United States District Court, N.D. Texas, Dallas Division
ALBERT G. HILL, JR., Plaintiff,
FIRST TENNESSEE BANK, N.A., Defendant.
MEMORANDUM OPINION AND ORDER
Lindsay United States District Judge.
the court is the Temporary Administrator of the Estate of
Albert G. Hill, Jr.'s (“Hill Jr.”) Motion to
Substitute (Doc. 52) (“Motion to Substitute”),
filed April 24, 2018. By her motion, Margaret Keliher
(“Keliher”), the Temporary Administrator of the
Estate of Hill Jr. (the “Estate”) seeks to
substitute into the above-captioned case for Hill Jr., who
died on December 2, 2017. Having considered the motion,
response, record, and applicable law, the court
denies without prejudice Keliher's
Motion to Substitute (Doc. 52).
court assumes the parties' familiarity with this case and
limits its recitation of background facts to those directly
relevant to Keliher's Motion to Substitute. On January 2,
2018, counsel for Hill Jr. filed a Suggestion of Death,
stating, “on the record, pursuant to Rule 25(a)(1) of
the Federal Rules of Civil Procedure, the death of [Hill
Jr.], Defendant, on December 2, 2017.” Statement Noting
Death (Doc. 51). On December 7, 2017, an Application for
Probate of Will and Issuance of Letters Testamentary was
filed in Probate Court No. 2 of Dallas County, Texas (the
“Probate Court”). See Estate of Albert
Galatyn Hill, Jr., Deceased, PR-17-04117-2,
pending in the Probate Court No. Two of Dallas County, Texas.
On January 5, 2018, Keliher filed an Emergency Application
for Appointment of Temporary Administrator with the Probate
Court, advising it of these proceedings and those in a
closely related matter, Civil Action No. 3:07-CV-02020-L, and
the need for someone to represent the Estate of Hill Jr. in
both proceedings. On January 10, 2018, the Probate Court
granted Keliher's application and appointed her as
Temporary Administrator of the Estate of Hill Jr.
April 24, 2018, Keliher filed her Motion to Substitute.
Keliher moves to substitute into this action, among other
things, to finalize the Settlement Agreement and Release
dated October 23, 2017 (the “Settlement
Agreement”) between Hill Jr. and Defendant First
Tennessee Bank, National Association (“FTB”). On
May 15, 2018, Defendant FTB filed its response to the Motion
to Substitute. FTB's Resp. (Doc. 53). In its response,
FTB recognizes that Keliher is the duly appointed Temporary
Administrator of Hill Jr.'s Estate and that the
“Probate Court has specifically authorized [her] to
carry out the parties' Settlement Agreement and finalize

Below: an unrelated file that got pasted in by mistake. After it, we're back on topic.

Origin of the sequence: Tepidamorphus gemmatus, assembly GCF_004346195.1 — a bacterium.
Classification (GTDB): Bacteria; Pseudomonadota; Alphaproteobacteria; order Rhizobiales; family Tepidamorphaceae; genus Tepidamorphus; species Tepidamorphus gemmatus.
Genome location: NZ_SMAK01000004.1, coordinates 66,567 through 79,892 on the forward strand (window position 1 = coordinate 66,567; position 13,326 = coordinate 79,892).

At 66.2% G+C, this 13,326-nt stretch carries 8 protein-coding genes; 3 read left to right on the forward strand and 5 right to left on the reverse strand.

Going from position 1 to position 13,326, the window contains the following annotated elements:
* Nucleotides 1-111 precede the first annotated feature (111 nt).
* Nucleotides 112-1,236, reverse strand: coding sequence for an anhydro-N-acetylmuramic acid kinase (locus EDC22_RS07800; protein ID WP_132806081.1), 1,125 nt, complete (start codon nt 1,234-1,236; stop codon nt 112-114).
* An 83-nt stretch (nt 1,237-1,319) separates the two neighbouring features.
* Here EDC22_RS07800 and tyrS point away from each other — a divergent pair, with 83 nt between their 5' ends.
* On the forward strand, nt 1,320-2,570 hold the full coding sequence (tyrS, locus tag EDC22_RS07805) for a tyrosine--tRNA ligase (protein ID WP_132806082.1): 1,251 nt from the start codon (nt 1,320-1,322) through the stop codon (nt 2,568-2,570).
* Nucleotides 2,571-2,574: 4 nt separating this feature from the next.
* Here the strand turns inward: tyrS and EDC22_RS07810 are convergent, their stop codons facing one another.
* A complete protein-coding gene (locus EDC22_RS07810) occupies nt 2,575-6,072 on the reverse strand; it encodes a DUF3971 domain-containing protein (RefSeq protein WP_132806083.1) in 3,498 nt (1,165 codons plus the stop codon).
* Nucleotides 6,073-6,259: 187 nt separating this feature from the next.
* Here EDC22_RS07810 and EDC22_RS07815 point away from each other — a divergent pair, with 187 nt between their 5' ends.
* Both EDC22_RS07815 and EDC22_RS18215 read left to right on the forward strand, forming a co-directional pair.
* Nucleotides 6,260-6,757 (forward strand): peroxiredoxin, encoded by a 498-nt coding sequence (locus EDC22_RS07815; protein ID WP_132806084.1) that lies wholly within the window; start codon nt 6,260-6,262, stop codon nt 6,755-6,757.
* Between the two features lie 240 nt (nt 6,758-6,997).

the resolution of this lawsuit.” Id. at 1-2.
While reserving its right to object to the court's
initial determination that Hill Jr. had standing to bring the
claims asserted in this case, FTB does not oppose the Motion
Legal Standard - Federal Rule of Civil
25(a)(1) of the Federal Rules of Civil Procedure authorizes
the substitution of proper parties in the event of an
existing party's death while litigation is ongoing. It
provides as follows:
If a party dies and the claim is not extinguished, the court
may order substitution of the proper party. A motion for
substitution may be made by any party or by the
decedent's successor or representative. If the
motion is not made within 90 days after service of a
statement noting the death, the action by or against the
decedent must be dismissed.
Fed. R. Civ. P. 25(a)(1) (emphasis added). Under Rule
25(a)(1), the court must, therefore, inquire into whether:
(1) the claims pled are extinguished; (2) the motion is
timely; and (3) the person being substituted is the proper
party. Notably, Rule 25 “does not resolve the
question [of] what law of survival actions should be
applied. [It] simply describes the manner in which
parties are to be substituted in federal court once it is
determined that the applicable substantive law allows the
action to survive a party's death.” Robertson
v. Wegmann, 436 U.S. 584, 587 n.3 (1978) (alterations
and emphasis in original); see also 7C Charles
Alan Wright et al., Federal Practice and Procedure §
1952 (3d ed. 2017 supp). (“Rule 25 is procedural . .
. . Whether the death of a party extinguishes a claim for
or against the party is not a question of procedure. It is
a question of substance on which the state law ordinarily
previously explained, on January 2, 2018, counsel for Hill
Jr. filed a Suggestion of Death, stating, “on the
record, pursuant to Rule 25(a)(1) of the Federal Rules of
Civil Procedure, the death of [Hill Jr.], Defendant, on
December 2, 2017.” Statement Noting Death (Doc. 51).
Under Rule 25(a)(1), Keliher had ninety (90) days-until April
2, 2018-to move to substitute. See Fed. R. Civ. P.
25(a)(1). Keliher filed her Motion to Substitute on April 24,
2018. As more than the ninety days have passed since the
Suggestion of Death was filed, the court denies Keliher's
Motion to Substitute. See Fed. R. Civ. P. 25(a)(1)
(“[i]f the motion is not made within 90 days after
service of a statement noting the death, the action by or
against the decedent must be dismissed.”).
previously recognized by the undersigned, however,
“[t]hough couched in mandatory terms, the Advisory
Committee Notes to Rule 25 indicate that the ninety-day
period may be extended” pursuant to Federal Rule of
Civil Procedure 6(b)(1). Yazdchi v. American Honda Fin.
Corp., 2006 WL 2456495, at *3 n.2 (N.D. Tex. Aug. 23,
2006) (Lindsay, J.) (citing Continental Bank,
N.A. v. Meyer, 10 F.3d 1293, 1297 (7th Cir.1993)). Rule
(b) Extending Time.
(1) In General. When an act may or must be done within a
specified time, the court may, for good cause, extend the
(A) with or without motion or notice if the court acts, or if
a request is made, before the original time or its ...